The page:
32. 32. AAOE - Background • Old boys’ club • Only top level executives • Cliques • Increasing costs of doing business • Reduced reimbursements • Increasing difficulty with insurance companies • Physician changes
  33. 33. Try #1 and Try #2 • 2011: Opened membership…a little – Senior management – Lots of requirements and proof needed of responsibilities – Added affiliate category with limited benefits – Results • 2012: Opened membership…a little more – Mid-level management – Less requirements – Benefits issue – Results
  34. 34. The Third Times the Charm! • Research • Models we explored • Hurdles • Questions we needed to answer • Criteria revamp
  35. 35. Pricing Model • Our (second) pricing model
  36. 36. Dollars and Sense
  37. 37. Dollars and Sense $- $50,000 $100,000 $150,000 $200,000 $250,000 $300,000 2013 2014 2015 Group Spend Membership Spend Additional Spend Total Spend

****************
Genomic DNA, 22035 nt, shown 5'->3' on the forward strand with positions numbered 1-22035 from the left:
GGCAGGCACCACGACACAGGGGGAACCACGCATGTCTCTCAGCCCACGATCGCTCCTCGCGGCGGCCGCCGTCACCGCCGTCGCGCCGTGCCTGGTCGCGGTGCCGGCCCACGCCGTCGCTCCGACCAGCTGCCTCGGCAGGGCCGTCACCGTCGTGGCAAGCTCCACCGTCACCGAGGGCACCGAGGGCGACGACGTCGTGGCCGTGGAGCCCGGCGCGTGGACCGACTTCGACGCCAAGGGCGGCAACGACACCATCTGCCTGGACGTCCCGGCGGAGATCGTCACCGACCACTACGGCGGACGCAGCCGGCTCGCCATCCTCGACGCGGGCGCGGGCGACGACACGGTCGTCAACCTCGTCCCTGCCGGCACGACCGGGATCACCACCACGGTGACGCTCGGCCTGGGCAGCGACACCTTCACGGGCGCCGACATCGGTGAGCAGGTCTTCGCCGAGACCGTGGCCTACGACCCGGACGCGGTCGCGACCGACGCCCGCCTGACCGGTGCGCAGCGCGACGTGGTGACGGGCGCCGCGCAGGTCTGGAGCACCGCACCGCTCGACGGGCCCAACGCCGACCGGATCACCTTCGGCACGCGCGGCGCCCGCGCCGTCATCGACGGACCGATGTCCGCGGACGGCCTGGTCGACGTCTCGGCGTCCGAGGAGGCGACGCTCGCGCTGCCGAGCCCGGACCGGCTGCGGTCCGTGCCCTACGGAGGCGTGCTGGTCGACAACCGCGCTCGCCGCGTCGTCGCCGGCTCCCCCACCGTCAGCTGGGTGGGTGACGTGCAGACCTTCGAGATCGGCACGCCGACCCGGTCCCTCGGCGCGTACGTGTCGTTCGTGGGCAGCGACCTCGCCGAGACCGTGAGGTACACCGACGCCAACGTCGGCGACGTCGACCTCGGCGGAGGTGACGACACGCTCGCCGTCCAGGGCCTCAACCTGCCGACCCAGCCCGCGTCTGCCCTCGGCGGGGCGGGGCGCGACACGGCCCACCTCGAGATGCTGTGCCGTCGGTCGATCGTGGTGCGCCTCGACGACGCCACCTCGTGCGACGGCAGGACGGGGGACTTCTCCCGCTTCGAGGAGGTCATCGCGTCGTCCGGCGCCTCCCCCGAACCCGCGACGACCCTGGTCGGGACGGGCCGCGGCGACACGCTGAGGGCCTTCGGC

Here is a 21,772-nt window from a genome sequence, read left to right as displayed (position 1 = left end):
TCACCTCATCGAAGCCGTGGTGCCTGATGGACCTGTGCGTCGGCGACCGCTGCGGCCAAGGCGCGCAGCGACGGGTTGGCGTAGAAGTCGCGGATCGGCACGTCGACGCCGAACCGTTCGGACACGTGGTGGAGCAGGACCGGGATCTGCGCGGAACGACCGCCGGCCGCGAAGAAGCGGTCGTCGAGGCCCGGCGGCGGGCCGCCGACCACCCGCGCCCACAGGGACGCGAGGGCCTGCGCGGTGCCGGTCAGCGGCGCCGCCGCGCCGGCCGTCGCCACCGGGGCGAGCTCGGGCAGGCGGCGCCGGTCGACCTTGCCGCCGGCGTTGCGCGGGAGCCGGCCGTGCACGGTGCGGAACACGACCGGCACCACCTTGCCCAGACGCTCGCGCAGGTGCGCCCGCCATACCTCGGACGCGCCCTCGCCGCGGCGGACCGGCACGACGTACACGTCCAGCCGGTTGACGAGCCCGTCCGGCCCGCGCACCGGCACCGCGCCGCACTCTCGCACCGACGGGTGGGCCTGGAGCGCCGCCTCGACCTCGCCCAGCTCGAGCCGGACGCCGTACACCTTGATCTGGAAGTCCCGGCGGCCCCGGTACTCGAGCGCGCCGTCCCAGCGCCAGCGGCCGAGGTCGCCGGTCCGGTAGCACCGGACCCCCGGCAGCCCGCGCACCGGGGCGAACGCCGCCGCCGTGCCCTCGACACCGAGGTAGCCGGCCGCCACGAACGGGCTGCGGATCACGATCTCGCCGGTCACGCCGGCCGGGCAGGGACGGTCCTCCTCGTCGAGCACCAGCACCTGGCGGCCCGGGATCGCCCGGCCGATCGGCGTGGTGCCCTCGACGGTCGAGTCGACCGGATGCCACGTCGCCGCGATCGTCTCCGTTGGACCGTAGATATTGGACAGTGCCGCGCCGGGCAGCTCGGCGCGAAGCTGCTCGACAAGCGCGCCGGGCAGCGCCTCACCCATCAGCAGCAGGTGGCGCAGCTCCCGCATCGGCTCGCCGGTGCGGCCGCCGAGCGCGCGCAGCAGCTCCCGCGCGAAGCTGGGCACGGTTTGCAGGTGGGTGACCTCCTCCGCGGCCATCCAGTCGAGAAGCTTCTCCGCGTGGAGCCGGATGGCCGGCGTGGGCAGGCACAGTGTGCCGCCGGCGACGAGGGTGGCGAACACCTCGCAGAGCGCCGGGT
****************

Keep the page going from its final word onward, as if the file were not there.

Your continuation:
38. 38. Lessons Learned • Don’t rush it • Practice your math skills • Communication • Track and correct • Small associations CAN make this change
  39. 39. Contact Us Tony Rossell Senior Vice President Marketing General, Inc. Tony@MarketingGeneral.com Phone: 703-706-0360 Twitter handle:@TonyRossell Bill Schankel, CAE Vice President, Marketing Society of Cable Telecommunications Engineers bschankel@scte.org Phone: 800-542-5040 Twitter handle: @SchankelCAE Addy M. Kujawa, CAE Executive Director American Association of Orthopaedic Executives akujawa@aaoe.net Phone: 317-472-2541 Twitter handle: @AddyKujawa